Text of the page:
It's a bird that we see all the time and don't even pay attention to, but the way it lives its life is incredible.
They’re the most incredible bird in existence that you probably don’t know about: the common swift, a species that flies over our heads all the time, chirping away, gobbling up flies, and not really noticed by most. But scientists have found that these birds are actually quite incredible: for 10 months of the year, they never even stop to rest.
That’s right, the common swift, Apus apus, flies non-stop for 10 full months – not 10 hours or 10 days – doing everything it needs to do. This bird spends an astonishing 300 days of the year eating, mating and doing everything else without ever touching Earth. That shatters the record held by the Alpine swift, Tachymarptis melba, which had been shown to fly for about 200 days non-stop, meaning the common swift goes a full 100 days longer, according to a Cell Press statement.
The reality is these remarkable birds don’t need to come down to rest at all, except in emergencies. They’re not really built for hopping along the ground or hanging out in trees, which is why they often roost on the sides of buildings. During the course of this study, a handful of birds roosted for a few nights during the winter month, but most just kept flying.
Researchers published their findings in the Cell Press journal Current Biology on Oct. 27. There have been examples of birds flying for periods of months, including frigate birds and alpine swifts, but this is by far the longest scientists have ever observed them.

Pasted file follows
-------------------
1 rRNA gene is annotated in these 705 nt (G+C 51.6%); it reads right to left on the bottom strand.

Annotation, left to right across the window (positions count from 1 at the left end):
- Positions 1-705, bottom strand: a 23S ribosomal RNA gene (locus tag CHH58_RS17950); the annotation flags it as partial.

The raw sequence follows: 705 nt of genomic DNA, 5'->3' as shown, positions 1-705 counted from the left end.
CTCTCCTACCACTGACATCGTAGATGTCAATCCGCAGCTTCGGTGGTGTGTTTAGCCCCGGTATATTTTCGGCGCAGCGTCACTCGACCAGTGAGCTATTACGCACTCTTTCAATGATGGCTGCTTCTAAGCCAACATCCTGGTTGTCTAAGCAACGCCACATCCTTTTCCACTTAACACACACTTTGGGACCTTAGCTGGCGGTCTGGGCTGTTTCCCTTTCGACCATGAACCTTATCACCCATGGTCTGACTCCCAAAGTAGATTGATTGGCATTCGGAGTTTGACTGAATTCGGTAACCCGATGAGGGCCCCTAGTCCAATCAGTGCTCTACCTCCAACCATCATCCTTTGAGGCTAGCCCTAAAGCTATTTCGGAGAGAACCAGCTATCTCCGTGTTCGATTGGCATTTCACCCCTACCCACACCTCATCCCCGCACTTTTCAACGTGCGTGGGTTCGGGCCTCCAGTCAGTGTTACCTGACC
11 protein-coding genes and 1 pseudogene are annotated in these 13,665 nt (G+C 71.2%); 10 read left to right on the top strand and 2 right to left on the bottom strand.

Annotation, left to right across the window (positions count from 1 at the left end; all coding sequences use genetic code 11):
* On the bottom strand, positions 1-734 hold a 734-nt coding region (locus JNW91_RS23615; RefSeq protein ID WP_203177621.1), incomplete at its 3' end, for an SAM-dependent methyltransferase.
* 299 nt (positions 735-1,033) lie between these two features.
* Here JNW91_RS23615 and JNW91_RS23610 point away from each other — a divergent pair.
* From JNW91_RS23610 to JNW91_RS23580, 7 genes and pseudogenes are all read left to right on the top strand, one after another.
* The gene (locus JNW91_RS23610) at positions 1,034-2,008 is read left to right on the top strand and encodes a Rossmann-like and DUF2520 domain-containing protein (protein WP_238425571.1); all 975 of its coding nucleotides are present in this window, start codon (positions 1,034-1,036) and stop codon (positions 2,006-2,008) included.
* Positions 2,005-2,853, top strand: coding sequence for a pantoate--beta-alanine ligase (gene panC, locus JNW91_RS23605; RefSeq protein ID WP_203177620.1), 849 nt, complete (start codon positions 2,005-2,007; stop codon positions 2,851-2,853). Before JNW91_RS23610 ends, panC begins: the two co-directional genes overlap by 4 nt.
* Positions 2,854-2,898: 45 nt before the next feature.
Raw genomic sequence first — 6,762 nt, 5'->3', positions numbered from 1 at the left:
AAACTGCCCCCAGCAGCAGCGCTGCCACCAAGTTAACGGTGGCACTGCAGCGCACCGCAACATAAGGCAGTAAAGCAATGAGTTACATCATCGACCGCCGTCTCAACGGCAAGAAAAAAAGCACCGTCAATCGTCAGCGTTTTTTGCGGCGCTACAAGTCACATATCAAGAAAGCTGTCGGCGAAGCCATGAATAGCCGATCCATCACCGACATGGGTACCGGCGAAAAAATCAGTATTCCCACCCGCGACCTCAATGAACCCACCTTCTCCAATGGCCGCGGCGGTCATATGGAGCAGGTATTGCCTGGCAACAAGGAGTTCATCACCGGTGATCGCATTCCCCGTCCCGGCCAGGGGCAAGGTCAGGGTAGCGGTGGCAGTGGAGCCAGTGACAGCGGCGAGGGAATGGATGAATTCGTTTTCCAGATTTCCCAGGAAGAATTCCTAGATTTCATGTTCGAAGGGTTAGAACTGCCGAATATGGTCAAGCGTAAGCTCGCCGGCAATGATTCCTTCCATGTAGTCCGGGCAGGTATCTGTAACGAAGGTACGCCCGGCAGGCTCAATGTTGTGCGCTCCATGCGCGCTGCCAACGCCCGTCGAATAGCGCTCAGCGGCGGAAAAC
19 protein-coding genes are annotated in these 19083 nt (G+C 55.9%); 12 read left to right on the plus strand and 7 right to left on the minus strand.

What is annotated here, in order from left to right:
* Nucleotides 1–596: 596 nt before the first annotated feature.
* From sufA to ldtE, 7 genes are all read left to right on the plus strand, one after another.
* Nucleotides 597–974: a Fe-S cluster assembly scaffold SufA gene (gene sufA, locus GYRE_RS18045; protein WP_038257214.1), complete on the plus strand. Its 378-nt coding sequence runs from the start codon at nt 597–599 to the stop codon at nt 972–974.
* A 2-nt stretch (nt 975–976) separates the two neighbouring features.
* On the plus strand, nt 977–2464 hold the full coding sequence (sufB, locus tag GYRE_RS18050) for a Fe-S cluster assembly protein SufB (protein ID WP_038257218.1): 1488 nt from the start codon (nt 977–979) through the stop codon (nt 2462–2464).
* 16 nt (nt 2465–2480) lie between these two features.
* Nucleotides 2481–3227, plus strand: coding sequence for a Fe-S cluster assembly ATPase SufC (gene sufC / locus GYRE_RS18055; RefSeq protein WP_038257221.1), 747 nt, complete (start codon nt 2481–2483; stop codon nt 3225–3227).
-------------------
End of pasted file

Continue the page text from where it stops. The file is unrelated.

“When the common swifts leave their breeding site in August for a migration to the Central African rainforests via West Africa, they never touch ground until they return for the next breeding season 10 months later,” Anders Hedenström of Lund University in Sweden said in the statement. “Some individuals may roost for brief periods, or even entire nights in mid-winter, but others literally never landed during this period.”
They appear to save energy during the day by gliding in upward currents of warm air, and they ascend to high altitudes daily at dawn and dusk. Hedenstrom and his colleagues wanted to confirm this by developinga micro data logger, which monitored the birds’ flight activity, and then added light sensors for geolocation. A total of 19 common swifts were recaptured.
“The data showed that swifts spend more than 99 percent of their time during their 10-month non-breeding period in flight,” the statement reads. “While some individuals settled down at some point, others never did. The birds’ flight activity often appeared lower during the day than at night, most likely because the birds spent their days soaring on warm air currents.”
It’s not quite clear how the birds sleep, or even if they sleep, but “the fact that some individuals never landed during 10 months suggests they sleep on the wing,” Hedenstrom said.